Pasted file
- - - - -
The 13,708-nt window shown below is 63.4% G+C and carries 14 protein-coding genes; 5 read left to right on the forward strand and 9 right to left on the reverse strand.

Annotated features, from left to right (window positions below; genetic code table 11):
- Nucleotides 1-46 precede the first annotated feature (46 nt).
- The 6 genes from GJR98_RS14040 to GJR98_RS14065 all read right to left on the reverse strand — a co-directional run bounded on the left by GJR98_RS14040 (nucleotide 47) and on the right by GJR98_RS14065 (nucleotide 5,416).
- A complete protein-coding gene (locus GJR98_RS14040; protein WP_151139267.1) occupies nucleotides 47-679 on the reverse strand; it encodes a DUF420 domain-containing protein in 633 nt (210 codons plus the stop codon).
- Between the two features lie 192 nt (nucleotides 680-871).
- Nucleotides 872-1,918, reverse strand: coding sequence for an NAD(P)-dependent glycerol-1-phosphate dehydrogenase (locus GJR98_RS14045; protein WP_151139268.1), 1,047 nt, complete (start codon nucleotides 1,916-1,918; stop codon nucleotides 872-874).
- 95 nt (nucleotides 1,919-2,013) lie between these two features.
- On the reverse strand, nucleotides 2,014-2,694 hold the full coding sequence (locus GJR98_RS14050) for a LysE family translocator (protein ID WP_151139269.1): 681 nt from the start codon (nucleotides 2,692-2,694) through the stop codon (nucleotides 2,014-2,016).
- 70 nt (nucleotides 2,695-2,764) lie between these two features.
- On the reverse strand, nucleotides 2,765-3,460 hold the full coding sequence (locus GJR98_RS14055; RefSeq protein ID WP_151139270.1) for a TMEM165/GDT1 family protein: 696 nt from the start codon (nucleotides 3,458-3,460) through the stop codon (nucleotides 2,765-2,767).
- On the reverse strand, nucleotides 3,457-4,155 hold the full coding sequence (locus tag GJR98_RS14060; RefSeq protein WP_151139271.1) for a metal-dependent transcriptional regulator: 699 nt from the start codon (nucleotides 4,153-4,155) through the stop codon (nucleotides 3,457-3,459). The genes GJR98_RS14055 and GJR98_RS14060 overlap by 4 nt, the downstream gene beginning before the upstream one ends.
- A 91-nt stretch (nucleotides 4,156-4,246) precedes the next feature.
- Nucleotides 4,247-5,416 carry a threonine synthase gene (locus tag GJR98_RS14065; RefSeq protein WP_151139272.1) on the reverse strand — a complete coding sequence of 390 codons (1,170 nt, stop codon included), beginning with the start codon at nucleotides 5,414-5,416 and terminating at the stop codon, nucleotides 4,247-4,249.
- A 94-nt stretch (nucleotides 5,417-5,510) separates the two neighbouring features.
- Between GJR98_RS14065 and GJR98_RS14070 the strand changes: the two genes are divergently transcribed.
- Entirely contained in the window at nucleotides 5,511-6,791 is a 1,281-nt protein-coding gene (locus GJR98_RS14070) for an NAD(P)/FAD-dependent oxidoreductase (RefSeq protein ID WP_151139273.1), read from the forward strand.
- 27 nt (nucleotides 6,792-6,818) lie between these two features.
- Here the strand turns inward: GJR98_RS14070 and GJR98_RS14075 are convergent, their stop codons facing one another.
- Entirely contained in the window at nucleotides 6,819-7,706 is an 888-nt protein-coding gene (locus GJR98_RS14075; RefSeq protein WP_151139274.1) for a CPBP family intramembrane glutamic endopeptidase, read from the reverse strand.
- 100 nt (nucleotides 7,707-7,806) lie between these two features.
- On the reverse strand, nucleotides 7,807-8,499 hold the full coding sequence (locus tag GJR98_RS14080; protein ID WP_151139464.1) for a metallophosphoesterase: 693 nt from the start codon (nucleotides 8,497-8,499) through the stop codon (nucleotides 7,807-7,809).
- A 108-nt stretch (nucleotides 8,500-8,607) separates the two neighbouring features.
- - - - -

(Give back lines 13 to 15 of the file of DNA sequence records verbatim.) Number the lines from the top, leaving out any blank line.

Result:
- A 91-nt stretch (nucleotides 4,156-4,246) precedes the next feature.
- Nucleotides 4,247-5,416 carry a threonine synthase gene (locus tag GJR98_RS14065; RefSeq protein WP_151139272.1) on the reverse strand — a complete coding sequence of 390 codons (1,170 nt, stop codon included), beginning with the start codon at nucleotides 5,414-5,416 and terminating at the stop codon, nucleotides 4,247-4,249.
- A 94-nt stretch (nucleotides 5,417-5,510) separates the two neighbouring features.